They Both Die at the End by Adam Silvera
YA Fiction, LGBT, Death
Hardcover, 373 pages
In an alternate version of our world, Death-Cast is a service which calls people when their time of death is near. The only things they are told is that they will die within the next 24 hours, that they will be missed, and that they should make the most of their final day. Teenagers Mateo and Rufus–strangers to one another–have both received the call and through the Last Friend app, they befriend one another in the hopes of living their End Days to the fullest.
Upon reading the first page, I knew immediately that I would like this so much better than History is All You Left Me (read my review here).
Both books deal with death in very different ways. History is more about human grief and how we come to terms with our history with a deceased love one, whether it was satisfactory or not enough, whether there were things unsaid or secrets untold.
In this story, Silvera normalizes talking about death. We’ve all heard the phrase “there is no life without loss.” But we never really talk comfortably about our own deaths and the fact that probably everyone thinks about death in some way, even if they don’t say it out loud.
Here, everyone knows what Death-Cast is and it is a regular part of life–getting that dreadful phone call when your End Day has arrived.
Something that I believe is not discussed at all is that it is possible to think about death and not be suicidal. It’s not strange to wonder about when or how your life might end. There’s a difference between wanting to die and questioning when the time might come. There’s a difference between planning your own death and wanting to know how it might happen. Silvera takes one of our greatest fears and lays it out in the open through this book.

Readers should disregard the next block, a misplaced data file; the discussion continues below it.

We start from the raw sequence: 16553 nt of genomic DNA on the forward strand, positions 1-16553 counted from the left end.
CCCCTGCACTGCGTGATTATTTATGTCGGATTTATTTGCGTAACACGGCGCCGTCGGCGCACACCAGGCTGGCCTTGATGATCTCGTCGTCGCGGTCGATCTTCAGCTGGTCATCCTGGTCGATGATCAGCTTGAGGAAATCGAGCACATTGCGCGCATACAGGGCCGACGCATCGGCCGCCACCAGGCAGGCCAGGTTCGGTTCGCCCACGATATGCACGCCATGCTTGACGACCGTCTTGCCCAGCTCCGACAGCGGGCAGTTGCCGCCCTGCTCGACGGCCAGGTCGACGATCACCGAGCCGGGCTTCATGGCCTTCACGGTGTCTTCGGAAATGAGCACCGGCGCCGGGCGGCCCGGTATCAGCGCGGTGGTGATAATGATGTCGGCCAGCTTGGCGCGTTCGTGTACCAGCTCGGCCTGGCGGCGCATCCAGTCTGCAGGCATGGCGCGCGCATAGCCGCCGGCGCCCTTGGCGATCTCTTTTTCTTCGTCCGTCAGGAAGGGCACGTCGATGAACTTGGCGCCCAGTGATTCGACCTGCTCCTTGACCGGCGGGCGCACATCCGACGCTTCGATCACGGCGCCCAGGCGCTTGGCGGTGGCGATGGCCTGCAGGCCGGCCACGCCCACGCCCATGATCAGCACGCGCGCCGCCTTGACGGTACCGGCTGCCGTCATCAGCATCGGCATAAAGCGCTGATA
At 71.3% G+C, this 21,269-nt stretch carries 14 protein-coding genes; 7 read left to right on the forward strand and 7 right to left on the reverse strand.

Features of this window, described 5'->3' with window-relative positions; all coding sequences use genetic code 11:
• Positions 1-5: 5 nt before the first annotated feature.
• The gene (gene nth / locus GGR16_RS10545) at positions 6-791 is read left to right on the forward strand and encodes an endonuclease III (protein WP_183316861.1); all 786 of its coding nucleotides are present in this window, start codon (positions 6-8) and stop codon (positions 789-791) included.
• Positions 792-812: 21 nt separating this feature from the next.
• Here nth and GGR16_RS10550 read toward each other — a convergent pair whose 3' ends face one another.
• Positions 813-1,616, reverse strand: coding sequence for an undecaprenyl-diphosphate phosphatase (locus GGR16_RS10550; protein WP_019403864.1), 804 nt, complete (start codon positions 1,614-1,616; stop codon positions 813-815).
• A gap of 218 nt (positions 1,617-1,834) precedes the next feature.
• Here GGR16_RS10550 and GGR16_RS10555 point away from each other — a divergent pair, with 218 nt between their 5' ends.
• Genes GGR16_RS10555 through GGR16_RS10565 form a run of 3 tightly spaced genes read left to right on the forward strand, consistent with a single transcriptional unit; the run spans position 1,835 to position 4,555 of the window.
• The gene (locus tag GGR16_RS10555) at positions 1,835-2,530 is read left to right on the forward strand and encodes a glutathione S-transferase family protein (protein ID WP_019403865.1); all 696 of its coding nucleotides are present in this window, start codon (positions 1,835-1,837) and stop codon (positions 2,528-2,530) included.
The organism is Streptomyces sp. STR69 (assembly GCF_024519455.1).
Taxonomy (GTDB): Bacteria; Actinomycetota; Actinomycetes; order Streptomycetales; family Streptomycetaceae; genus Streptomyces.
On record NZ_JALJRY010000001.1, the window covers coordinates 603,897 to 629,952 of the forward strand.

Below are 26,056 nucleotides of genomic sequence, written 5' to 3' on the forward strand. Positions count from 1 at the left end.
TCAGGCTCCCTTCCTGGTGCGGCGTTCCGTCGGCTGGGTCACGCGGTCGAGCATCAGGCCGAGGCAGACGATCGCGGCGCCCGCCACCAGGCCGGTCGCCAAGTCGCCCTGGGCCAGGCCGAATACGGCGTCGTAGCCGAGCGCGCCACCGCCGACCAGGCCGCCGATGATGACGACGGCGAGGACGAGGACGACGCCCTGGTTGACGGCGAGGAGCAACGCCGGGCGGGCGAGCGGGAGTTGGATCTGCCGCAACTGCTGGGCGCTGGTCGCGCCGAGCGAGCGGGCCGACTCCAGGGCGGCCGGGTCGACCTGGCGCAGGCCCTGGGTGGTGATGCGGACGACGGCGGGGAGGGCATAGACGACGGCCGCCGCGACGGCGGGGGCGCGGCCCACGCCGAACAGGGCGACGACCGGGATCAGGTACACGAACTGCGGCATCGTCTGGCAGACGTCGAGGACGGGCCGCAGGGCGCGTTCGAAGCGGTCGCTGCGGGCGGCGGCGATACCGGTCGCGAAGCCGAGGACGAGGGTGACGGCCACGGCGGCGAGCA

Death-Cast callers tell the next to die that their deaths are untimely and that there is nothing that can be done to suspend them. But the exact nature of how one will die remains unknown. I think that not knowing how leads to a lot of interesting self reflection. A lot of good people die young, from old age, from illness. So, I think the questions of when you die is inevitably unanswerable because there’s no good reason for even the kindest person to die early–but it has happened and still does.
But the answer to how one dies leaves a lot to be speculated. Maybe the answer lies in how you’ve treated others while you were alive or maybe how others in your life have died. But it’s possible that you die in a totally unpredictable way. You could be at the wrong place at the right time. I also think not knowing how you die leads you to either plan ways to prevent your death or face it head on. Mateo, at first, avoids leaving his home, while Rufus decides to host his own funeral with his closest friends.
Silvera uses an alternating POV storytelling style which is very similar to Nicola Yoon’s The Sun is Also A Star. Mateo and Rufus are the main characters, but readers also gain insight into the lives of other relevant characters and seemingly irrelevant characters throughout. I quite like this style because the intertwining of different people’s lives along with the protagonists’ reminds me that the main narrative is just a microcosm in the grander scheme of things. Sometimes you have to look outside to have a better understanding of what is inside.
In general, They Both Die is actually a very good readalike for Yoon’s story, both because of the way the narrative is related and the built-in concept that “one day can change everything.” Noteworthy: The Sun does focus on very different issues (immigration, the American dream, and love at first sight).
Once again, Silvera blows me away with his wonderfully human writing. It would be a privilege to have him write my story and End Day because I think he would write both genuinely. I think he would find all the things worth writing about in my own life that I would not even think twice about.
Verdict: Painfully beautiful, inevitably tragic, and surprisingly full of hope. I was so proud of myself when I didn’t cry during the last few chapters. But the moment I turned the last page and saw what came after, I bawled my eyes out.